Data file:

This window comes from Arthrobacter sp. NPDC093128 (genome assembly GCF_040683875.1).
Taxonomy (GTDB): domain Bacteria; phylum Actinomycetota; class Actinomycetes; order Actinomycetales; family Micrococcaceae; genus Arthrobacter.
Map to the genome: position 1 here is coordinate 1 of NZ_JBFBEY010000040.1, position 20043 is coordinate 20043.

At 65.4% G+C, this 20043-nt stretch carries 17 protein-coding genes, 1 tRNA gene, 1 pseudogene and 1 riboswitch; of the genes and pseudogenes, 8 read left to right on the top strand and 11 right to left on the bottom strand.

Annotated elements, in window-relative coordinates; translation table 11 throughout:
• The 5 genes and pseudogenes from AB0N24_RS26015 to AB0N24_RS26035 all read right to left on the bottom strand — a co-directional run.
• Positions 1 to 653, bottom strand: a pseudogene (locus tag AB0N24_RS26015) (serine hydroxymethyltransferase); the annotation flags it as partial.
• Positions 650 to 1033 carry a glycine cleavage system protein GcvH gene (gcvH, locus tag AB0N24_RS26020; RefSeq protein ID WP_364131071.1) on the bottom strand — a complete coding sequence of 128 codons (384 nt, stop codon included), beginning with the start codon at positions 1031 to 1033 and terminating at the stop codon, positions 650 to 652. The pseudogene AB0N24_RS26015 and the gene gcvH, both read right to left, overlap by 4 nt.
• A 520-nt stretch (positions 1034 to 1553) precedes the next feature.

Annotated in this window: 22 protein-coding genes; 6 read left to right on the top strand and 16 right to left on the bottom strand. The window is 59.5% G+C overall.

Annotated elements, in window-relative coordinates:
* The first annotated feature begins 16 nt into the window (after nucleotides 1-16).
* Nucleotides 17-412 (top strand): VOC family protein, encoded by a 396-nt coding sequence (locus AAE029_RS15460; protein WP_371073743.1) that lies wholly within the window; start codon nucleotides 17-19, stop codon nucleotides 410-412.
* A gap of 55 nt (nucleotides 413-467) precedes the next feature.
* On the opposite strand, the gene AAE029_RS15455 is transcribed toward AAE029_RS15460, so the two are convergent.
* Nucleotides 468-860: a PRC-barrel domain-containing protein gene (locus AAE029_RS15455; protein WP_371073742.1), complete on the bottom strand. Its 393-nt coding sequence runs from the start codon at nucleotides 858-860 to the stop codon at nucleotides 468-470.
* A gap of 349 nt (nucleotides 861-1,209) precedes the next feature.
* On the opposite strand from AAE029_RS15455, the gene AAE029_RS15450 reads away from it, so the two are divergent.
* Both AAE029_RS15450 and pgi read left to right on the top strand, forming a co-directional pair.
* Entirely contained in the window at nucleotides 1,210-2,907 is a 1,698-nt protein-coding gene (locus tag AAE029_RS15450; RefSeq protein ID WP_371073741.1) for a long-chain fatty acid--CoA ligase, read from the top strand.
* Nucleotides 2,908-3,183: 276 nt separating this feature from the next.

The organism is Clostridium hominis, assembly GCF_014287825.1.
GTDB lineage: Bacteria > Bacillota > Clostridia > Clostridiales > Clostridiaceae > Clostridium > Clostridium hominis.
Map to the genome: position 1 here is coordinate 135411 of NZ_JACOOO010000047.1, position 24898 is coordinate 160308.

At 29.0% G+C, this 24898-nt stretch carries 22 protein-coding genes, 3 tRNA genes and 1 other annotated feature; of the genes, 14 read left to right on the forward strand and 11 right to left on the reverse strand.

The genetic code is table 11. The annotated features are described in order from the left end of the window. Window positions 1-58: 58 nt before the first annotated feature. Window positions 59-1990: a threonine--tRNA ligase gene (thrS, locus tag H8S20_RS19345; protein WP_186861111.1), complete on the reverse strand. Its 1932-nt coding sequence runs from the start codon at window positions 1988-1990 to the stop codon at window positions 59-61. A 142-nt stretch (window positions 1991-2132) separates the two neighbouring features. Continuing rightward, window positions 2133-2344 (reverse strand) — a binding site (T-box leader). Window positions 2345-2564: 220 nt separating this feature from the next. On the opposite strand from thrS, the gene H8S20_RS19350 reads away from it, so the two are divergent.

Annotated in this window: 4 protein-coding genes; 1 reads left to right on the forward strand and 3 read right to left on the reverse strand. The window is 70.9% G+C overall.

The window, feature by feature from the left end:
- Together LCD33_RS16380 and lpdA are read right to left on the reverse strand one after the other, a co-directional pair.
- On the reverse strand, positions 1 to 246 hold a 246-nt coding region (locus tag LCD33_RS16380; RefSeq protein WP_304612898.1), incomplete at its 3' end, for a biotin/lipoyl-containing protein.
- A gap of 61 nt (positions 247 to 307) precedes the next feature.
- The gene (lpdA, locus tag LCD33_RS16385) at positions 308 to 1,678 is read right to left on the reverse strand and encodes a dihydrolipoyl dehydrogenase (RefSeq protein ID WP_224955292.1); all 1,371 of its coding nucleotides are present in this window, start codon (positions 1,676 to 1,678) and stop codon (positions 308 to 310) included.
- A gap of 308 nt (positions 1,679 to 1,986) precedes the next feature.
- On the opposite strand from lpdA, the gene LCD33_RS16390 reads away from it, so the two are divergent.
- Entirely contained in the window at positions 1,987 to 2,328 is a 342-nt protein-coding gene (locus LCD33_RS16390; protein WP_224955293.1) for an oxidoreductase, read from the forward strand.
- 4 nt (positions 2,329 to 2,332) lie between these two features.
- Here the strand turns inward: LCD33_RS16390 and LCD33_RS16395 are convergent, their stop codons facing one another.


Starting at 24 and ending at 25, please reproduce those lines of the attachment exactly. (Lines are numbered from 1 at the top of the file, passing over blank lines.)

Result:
Map to the genome: position 1 here is coordinate 135411 of NZ_JACOOO010000047.1, position 24898 is coordinate 160308.

At 29.0% G+C, this 24898-nt stretch carries 22 protein-coding genes, 3 tRNA genes and 1 other annotated feature; of the genes, 14 read left to right on the forward strand and 11 right to left on the reverse strand.